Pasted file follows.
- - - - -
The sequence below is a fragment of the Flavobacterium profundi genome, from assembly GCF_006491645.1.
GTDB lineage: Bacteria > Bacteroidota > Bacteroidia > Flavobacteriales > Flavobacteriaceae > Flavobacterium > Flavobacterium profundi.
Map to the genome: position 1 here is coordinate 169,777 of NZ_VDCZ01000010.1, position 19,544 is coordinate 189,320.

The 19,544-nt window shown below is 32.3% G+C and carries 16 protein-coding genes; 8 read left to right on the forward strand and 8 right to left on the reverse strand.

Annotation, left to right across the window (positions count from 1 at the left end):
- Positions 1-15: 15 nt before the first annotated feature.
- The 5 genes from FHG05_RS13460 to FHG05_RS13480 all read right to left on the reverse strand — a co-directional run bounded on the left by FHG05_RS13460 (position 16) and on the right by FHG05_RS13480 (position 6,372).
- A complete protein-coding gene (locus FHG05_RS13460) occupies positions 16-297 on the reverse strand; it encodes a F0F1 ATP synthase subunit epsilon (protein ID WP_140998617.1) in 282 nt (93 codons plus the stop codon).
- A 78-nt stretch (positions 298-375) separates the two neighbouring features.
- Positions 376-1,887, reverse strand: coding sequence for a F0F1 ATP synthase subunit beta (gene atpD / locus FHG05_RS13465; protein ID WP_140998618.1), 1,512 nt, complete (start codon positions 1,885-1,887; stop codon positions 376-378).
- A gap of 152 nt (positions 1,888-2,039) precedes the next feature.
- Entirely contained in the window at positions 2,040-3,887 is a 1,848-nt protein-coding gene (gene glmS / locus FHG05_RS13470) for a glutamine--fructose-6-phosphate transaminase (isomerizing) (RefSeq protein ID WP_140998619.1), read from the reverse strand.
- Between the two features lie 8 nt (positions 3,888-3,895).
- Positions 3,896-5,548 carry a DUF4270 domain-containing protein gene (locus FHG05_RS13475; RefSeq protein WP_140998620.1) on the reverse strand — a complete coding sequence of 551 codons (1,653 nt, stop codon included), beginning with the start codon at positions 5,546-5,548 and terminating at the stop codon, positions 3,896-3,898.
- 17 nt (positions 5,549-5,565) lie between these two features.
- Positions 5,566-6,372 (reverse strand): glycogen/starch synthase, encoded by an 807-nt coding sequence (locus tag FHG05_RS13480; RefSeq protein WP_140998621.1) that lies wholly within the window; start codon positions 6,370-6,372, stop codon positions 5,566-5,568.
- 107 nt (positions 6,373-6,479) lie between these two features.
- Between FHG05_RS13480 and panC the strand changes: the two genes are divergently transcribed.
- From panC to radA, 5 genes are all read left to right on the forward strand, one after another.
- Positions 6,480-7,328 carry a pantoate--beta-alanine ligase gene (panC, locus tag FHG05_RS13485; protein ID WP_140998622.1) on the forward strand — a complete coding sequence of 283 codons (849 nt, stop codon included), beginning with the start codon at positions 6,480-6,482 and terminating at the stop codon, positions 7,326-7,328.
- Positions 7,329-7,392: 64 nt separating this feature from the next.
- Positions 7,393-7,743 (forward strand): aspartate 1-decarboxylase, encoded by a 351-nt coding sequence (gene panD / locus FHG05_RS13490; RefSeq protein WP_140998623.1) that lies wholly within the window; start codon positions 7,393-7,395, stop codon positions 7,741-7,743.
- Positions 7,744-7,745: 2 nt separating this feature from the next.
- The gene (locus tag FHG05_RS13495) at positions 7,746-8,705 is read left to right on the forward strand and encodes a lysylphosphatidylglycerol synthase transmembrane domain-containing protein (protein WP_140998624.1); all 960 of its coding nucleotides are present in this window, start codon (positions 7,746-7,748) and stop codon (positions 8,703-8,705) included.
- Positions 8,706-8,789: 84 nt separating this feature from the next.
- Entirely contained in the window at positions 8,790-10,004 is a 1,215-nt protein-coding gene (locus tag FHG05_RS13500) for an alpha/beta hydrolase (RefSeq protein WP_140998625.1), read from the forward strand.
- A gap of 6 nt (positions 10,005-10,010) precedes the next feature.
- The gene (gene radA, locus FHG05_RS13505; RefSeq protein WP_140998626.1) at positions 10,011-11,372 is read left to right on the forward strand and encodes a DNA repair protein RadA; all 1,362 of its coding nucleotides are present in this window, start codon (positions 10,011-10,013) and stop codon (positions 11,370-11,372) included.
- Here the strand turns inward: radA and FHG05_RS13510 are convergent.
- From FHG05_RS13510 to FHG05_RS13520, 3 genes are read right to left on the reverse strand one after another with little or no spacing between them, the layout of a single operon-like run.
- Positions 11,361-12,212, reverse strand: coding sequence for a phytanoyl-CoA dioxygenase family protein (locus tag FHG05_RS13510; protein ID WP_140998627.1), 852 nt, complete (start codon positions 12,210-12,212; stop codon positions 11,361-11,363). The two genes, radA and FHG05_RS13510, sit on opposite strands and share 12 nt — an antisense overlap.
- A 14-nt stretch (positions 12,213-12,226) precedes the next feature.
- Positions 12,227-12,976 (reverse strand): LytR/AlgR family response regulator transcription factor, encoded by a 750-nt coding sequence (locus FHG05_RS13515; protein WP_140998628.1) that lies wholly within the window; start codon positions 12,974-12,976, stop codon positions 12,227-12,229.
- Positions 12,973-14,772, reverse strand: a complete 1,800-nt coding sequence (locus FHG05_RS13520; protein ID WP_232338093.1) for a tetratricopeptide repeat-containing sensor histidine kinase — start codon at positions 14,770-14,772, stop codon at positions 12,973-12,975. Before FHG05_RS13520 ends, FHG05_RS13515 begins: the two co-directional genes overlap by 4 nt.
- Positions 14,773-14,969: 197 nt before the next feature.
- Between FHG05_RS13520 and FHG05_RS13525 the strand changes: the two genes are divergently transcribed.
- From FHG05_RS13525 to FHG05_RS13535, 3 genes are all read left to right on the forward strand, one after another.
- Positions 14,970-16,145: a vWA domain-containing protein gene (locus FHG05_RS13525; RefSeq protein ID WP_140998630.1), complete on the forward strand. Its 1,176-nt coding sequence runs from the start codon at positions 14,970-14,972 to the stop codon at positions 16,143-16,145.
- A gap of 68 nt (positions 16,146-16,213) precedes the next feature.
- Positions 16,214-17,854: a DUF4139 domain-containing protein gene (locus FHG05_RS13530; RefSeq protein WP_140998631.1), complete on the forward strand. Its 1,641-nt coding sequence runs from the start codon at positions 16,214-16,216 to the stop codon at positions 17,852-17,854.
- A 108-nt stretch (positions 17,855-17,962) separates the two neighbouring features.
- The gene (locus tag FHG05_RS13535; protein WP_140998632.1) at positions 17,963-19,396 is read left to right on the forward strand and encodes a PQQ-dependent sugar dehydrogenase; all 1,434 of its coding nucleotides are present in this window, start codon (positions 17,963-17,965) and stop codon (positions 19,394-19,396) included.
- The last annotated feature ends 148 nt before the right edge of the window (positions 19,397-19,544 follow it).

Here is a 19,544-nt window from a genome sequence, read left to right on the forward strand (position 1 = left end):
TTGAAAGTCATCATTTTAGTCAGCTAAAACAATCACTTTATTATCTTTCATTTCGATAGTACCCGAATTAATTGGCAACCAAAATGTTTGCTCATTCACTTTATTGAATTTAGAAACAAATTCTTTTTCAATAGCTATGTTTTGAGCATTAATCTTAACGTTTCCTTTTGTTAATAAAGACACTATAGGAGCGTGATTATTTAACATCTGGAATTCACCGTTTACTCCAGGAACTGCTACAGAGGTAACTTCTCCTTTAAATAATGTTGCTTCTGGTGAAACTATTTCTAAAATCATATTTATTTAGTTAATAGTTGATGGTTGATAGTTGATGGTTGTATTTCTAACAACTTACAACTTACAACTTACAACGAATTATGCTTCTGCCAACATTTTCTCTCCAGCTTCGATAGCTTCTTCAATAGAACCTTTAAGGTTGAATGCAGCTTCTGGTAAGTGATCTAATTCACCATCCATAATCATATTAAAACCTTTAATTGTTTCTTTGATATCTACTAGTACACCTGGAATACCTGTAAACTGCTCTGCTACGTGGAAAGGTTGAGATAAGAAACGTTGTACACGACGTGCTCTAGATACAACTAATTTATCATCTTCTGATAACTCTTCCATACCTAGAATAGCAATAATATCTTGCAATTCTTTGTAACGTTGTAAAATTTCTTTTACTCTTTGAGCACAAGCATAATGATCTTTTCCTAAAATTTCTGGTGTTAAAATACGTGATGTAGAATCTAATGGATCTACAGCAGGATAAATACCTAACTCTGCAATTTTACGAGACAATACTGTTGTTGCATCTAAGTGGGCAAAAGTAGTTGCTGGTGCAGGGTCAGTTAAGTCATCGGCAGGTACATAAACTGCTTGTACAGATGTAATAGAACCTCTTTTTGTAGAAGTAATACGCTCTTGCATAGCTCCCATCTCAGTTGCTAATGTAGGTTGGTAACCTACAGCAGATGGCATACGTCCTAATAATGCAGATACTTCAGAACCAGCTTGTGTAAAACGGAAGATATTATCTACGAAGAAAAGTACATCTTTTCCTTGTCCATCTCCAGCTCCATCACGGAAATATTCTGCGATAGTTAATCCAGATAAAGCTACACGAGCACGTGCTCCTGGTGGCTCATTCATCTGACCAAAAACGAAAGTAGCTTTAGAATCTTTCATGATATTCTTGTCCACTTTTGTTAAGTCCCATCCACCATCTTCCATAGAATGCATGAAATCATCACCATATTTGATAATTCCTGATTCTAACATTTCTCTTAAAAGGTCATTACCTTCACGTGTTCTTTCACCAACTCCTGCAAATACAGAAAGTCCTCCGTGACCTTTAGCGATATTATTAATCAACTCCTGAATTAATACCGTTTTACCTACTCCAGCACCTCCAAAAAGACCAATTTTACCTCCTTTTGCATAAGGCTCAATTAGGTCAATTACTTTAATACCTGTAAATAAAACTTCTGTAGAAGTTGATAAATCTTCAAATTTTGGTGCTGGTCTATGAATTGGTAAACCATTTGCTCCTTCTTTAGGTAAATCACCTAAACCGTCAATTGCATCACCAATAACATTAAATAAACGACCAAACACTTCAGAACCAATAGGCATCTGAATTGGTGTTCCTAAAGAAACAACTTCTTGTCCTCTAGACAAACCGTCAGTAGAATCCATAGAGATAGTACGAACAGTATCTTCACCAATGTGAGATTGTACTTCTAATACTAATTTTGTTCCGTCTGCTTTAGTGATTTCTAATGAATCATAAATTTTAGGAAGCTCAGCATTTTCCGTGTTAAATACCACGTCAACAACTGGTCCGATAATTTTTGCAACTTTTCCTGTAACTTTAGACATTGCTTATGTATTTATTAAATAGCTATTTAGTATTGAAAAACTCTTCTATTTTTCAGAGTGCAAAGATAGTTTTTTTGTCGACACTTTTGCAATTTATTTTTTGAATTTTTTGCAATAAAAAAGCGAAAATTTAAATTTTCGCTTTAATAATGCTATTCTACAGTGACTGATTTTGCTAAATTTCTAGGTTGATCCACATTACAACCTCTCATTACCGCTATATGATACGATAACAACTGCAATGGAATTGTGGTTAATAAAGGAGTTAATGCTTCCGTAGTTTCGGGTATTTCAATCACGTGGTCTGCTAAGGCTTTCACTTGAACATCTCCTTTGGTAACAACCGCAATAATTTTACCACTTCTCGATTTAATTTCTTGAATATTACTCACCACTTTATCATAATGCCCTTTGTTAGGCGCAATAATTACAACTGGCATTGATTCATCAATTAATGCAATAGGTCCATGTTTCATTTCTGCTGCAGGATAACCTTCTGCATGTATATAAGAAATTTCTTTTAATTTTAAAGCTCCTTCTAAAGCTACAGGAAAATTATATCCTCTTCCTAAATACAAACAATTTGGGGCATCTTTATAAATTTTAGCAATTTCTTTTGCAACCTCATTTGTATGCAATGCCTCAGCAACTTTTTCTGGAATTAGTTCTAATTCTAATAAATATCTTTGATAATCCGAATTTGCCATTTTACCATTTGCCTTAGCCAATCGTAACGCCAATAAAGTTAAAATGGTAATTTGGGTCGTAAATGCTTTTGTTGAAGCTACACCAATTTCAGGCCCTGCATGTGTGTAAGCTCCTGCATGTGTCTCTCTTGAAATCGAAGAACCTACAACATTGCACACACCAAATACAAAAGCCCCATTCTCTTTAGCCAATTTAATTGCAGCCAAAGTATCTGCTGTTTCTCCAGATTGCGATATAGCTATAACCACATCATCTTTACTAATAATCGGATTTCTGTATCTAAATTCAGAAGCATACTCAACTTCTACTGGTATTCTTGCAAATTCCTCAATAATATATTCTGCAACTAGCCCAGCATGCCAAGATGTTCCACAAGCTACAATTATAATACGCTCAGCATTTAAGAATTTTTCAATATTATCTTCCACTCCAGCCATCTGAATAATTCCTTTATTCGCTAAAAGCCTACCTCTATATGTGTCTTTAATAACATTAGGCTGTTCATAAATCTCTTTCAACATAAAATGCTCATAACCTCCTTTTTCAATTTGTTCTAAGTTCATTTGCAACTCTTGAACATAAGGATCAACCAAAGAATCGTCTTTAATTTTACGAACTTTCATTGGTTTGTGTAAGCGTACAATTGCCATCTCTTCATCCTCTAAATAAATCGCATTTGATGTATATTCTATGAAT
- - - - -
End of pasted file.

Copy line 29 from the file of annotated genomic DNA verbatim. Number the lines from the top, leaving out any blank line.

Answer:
- Here the strand turns inward: radA and FHG05_RS13510 are convergent.